Conductivity Measurement in Oil Drilling - 2 Pages

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Conductivity Measurement in Oil Drilling

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Application Data Sheet ADS 2900-11/rev.B July 2008 Petroleum Refining Industry Conductivity Measurement in Oil Drilling BACKGROUND Oil drillers search for oil by drilling deep holes into the earth in locations where substantial deposits of petroleum are expected. The petroleum deposits are generally found within certain geological formations, so sampling the rocks as the drilling process occurs has proven to be a good technique for determining prime locations. Formation evaluation is used to determine whether an oil or gas field is commercially viable and to help estimate how large the find is. Logging the results of various physical, chemical, and electrical tests at various depths of a well is used to generate a detailed description of what may be found at various depths in the borehole. Drilling mud (also called drilling fluid) is a multipurpose liquid that among other functions, lubricates the drilling bit and conveys the excavated rock to the surface. The drilling mud can contain clay, chalk, and thickeners, and is usually customized for optimum carrying capacity depending on the characteristics of the local rocks. Drilling mud can be oil based or water based depending on the drilling requirements and local geology. Water-based muds are frequently used for clay type soils and can be monitored using electrical conductivity. Mud logging is a variation of logging where the drilling mud and the drill bit cuttings from the rock formation are evaluated during drilling and their properties recorded to generate a cross sectional representation of the well. The drilling mud can be analyzed for hydrocarbon gas, particle size, density, temperature, electrical conductivity or other parameters. These parameters are plotted along with surface parameters such as rate of penetration (ROP), Weight On Bit (WOB), etc. on the mudlog which serves as a tool for the mudlogger, drilling engineers, mud engineers, and other service personnel charged with drilling and producing the well. The mobile Mud Logging Unit incorporates many of these measurements in a small trailer which can be transported from site to site as needed. THE PROCESS: On a drilling rig, mud is pumped from the mud pits through the drill string where it sprays out of nozzles on the drill bit, cleaning and cooling the drill bit in the process. The mud then carries the crushed rock ("cuttings") up the annular space between the drill string and the sides of the hole being drilled, up through the surface casing, and emerges back at the surface. Cuttings are then filtered out at the shale shakers and the mud returns to the mud pits. The mud is then pumped back down and is continuously recirculated. After testing, the mud is treated periodically in the mud pits to give it properties that optimize and improve drilling efficiency. Electrical conductivity, along with other measurements, is used by the mudlogger to characterize the rock formation as drilling progresses. One conductivity sensor may be located in the ditch to identify changes immediately at the borehole. Another conductivity sensor is installed in the active pit, where the drilling mud is prepared and recycled. Normally, both of these sensors will give similar readings, but when the two conductivity values differ considerably, that indicates that the properties of the rock at this depth have changed and the drilling mud formulation may need to be modified to prevent the retaining wall from collapsing. Thus the conductivity measurement identifies productive pay zones a n d enhances drilling safety by preventing blowout. Fig 2: Conductivity Sensor installed in mudlogging system Fig 1: Example of a mudlogging unit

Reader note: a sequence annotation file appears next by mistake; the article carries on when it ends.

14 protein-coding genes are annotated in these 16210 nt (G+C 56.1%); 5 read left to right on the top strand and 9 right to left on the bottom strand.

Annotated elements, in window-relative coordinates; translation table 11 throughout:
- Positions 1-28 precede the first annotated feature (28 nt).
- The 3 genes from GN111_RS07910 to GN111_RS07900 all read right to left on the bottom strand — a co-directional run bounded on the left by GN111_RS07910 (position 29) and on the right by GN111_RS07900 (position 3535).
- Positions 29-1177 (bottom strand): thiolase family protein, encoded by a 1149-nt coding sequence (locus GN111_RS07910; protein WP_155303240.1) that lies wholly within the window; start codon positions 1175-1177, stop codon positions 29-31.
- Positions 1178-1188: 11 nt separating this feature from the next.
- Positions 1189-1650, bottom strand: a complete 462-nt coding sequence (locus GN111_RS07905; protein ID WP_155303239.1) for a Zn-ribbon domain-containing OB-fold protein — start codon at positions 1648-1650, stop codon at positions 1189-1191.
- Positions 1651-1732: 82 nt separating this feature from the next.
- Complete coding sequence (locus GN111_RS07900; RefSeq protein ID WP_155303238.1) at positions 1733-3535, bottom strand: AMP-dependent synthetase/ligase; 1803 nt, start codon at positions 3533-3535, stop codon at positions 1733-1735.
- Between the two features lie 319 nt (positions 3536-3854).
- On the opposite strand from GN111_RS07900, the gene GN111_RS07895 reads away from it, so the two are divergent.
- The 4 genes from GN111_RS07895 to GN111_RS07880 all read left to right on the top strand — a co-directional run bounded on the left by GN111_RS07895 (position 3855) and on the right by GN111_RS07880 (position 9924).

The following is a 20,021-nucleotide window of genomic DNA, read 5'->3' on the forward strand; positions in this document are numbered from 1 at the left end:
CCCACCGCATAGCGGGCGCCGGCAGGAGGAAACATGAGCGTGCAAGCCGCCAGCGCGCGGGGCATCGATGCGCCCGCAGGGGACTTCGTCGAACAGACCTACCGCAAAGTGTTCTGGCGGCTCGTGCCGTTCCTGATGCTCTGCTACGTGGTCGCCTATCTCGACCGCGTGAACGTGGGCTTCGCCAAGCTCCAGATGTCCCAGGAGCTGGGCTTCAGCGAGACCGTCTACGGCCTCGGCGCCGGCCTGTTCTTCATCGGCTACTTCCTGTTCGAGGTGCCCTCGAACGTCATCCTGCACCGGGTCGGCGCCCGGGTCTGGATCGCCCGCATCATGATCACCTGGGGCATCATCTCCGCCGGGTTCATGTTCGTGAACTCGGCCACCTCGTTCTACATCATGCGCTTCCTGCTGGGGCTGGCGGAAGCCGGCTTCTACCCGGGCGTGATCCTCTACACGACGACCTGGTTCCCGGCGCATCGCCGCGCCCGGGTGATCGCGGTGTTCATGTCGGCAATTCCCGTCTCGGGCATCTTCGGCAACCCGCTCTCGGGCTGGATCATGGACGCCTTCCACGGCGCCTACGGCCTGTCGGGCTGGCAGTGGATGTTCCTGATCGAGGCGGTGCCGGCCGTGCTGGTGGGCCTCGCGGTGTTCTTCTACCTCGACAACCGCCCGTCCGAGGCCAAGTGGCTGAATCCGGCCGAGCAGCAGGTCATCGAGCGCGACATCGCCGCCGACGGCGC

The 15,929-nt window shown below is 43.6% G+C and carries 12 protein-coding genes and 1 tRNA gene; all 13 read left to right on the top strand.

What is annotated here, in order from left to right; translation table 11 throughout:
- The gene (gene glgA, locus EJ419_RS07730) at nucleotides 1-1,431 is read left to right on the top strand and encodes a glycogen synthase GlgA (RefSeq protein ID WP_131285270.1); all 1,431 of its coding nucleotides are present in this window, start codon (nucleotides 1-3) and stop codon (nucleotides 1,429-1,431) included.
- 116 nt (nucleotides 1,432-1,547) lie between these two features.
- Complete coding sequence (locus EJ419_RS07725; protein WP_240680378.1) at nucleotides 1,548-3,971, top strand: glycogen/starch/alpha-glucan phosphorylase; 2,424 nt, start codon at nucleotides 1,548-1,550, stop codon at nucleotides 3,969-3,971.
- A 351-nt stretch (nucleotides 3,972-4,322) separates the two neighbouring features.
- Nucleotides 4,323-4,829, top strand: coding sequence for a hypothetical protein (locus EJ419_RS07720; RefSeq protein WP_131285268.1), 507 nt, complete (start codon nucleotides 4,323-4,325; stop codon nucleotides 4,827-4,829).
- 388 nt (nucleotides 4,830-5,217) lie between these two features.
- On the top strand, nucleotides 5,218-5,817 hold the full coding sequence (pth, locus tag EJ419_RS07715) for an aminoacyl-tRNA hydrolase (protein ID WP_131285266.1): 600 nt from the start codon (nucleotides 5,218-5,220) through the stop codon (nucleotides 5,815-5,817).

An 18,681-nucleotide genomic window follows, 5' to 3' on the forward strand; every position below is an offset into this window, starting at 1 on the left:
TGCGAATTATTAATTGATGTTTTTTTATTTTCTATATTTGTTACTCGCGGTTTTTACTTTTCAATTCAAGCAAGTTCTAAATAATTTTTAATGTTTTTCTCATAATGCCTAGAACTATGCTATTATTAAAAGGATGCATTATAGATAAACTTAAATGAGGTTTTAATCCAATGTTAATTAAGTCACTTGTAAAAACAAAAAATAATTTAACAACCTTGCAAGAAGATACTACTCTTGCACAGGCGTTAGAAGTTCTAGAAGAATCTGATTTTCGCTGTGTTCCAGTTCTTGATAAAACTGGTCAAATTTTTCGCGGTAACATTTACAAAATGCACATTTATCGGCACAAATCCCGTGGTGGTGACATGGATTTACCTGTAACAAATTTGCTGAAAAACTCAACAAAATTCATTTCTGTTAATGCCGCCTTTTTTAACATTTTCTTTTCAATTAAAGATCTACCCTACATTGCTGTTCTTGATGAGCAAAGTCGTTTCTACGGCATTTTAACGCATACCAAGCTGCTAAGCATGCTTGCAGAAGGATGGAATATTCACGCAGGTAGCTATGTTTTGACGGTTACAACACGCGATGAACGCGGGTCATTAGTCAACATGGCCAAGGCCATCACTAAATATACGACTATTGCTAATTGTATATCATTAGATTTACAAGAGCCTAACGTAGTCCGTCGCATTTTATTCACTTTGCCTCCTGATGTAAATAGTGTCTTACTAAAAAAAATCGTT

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INSTRUMENTATION The Products: The drilling mud contains large amounts of solids which can rapidly coat traditional conductivity sensors with metal electrodes, causing the reading to be unreliable. The Rosemount Analytical Model 226 large bore toroidal conductivity sensor is very resistant to coating effects because it uses the inductive method of measuring conductivity. In addition, the large 1.87” (47 mm) bore allows most solids to pass through the sensor without plugging. The sensor is encapsulated in chemically resistant PEEK, which is an exceptionally strong and hard thermoplastic. The...

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